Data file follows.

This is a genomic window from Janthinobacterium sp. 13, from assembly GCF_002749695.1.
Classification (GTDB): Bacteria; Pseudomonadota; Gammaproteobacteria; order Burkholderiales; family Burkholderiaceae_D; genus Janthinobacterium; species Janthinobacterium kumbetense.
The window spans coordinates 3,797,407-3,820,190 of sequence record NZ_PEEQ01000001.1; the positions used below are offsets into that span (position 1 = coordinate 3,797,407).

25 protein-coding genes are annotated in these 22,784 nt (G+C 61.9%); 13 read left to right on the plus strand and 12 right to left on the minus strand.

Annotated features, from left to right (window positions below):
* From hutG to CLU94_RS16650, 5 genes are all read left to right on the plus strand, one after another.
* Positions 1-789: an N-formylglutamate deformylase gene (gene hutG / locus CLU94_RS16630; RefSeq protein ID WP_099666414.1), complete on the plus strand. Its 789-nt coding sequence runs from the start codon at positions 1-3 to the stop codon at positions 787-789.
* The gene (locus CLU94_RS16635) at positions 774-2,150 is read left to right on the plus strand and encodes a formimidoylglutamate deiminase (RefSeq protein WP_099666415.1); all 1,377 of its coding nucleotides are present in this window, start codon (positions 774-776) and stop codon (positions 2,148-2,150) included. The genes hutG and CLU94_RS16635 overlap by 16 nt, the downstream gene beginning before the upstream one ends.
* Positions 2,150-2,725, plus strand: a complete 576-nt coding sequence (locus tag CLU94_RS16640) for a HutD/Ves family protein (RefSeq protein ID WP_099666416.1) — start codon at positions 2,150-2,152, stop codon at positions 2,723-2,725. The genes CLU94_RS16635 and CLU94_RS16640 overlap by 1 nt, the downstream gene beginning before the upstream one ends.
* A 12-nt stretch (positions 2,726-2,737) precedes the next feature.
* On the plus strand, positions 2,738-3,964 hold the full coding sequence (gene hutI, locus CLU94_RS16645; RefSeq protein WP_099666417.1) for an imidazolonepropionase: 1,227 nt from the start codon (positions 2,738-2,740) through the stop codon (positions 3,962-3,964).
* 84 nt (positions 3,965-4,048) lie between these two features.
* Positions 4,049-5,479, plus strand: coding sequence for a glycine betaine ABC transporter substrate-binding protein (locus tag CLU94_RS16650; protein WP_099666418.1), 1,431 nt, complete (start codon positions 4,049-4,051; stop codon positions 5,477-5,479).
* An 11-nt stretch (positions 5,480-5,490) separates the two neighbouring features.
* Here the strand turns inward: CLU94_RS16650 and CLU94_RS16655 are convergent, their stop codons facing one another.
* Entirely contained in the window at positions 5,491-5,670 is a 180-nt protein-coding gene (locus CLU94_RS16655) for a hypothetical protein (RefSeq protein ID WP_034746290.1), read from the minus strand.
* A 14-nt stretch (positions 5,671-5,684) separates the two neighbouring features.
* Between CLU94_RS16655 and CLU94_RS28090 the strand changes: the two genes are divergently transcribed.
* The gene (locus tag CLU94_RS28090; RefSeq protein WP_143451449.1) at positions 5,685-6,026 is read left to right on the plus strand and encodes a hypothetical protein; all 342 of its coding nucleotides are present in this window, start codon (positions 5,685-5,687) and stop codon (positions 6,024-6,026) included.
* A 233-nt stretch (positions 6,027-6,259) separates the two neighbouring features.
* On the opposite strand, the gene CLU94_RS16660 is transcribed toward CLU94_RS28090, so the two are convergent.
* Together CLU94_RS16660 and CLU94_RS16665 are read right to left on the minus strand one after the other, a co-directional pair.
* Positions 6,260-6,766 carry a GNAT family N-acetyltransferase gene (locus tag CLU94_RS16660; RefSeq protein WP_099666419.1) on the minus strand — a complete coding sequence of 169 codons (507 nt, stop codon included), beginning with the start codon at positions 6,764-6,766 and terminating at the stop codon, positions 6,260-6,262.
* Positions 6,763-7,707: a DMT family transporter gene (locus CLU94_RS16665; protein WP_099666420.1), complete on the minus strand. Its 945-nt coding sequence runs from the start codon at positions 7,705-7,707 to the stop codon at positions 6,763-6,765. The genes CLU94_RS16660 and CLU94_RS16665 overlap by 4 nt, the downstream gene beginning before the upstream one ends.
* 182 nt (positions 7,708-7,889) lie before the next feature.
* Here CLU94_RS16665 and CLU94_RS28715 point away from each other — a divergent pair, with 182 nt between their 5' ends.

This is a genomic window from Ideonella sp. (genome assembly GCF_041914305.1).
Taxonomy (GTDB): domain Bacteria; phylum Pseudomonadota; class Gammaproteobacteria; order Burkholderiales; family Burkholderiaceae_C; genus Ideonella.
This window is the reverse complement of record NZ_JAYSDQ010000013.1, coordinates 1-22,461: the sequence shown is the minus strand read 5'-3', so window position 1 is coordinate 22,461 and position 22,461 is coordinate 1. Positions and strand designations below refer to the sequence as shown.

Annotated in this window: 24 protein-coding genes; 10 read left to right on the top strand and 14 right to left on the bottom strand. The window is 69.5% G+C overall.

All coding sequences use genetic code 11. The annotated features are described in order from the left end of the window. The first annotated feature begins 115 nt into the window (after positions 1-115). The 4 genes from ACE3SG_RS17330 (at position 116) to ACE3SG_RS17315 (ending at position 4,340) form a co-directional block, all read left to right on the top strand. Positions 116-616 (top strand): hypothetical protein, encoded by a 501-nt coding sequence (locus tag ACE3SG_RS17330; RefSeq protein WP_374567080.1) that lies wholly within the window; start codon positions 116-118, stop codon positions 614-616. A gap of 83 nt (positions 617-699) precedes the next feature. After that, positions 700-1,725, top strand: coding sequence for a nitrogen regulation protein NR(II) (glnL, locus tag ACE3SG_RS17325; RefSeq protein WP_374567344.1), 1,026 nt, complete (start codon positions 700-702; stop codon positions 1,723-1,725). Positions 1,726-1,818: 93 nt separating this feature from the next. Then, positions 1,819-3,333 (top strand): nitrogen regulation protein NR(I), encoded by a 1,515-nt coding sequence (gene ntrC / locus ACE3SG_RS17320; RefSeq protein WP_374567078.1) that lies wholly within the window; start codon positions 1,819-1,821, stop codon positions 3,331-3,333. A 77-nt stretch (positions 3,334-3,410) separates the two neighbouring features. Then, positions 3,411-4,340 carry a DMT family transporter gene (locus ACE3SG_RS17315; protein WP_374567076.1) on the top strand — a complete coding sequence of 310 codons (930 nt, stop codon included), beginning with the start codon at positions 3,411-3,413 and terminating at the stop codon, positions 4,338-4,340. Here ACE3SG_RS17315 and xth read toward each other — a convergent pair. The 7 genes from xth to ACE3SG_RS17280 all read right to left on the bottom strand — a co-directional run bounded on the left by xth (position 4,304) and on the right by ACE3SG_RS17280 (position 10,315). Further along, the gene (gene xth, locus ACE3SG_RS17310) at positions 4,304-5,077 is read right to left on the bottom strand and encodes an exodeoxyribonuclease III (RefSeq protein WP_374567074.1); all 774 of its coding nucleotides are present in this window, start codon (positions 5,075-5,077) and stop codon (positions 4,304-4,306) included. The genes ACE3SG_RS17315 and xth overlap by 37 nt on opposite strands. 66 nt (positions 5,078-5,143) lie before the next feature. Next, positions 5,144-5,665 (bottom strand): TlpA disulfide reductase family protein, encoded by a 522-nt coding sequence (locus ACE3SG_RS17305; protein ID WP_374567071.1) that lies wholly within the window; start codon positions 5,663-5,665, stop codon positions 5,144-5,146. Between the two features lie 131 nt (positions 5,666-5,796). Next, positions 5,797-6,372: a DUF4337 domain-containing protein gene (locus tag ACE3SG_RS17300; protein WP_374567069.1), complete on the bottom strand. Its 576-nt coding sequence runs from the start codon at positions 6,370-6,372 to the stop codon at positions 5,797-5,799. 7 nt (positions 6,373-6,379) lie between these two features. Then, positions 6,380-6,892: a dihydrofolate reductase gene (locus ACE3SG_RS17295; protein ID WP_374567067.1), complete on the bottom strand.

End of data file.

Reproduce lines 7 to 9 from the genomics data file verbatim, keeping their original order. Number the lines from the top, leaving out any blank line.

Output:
* Positions 1-789: an N-formylglutamate deformylase gene (gene hutG / locus CLU94_RS16630; RefSeq protein ID WP_099666414.1), complete on the plus strand. Its 789-nt coding sequence runs from the start codon at positions 1-3 to the stop codon at positions 787-789.
* The gene (locus CLU94_RS16635) at positions 774-2,150 is read left to right on the plus strand and encodes a formimidoylglutamate deiminase (RefSeq protein WP_099666415.1); all 1,377 of its coding nucleotides are present in this window, start codon (positions 774-776) and stop codon (positions 2,148-2,150) included. The genes hutG and CLU94_RS16635 overlap by 16 nt, the downstream gene beginning before the upstream one ends.
* Positions 2,150-2,725, plus strand: a complete 576-nt coding sequence (locus tag CLU94_RS16640) for a HutD/Ves family protein (RefSeq protein ID WP_099666416.1) — start codon at positions 2,150-2,152, stop codon at positions 2,723-2,725. The genes CLU94_RS16635 and CLU94_RS16640 overlap by 1 nt, the downstream gene beginning before the upstream one ends.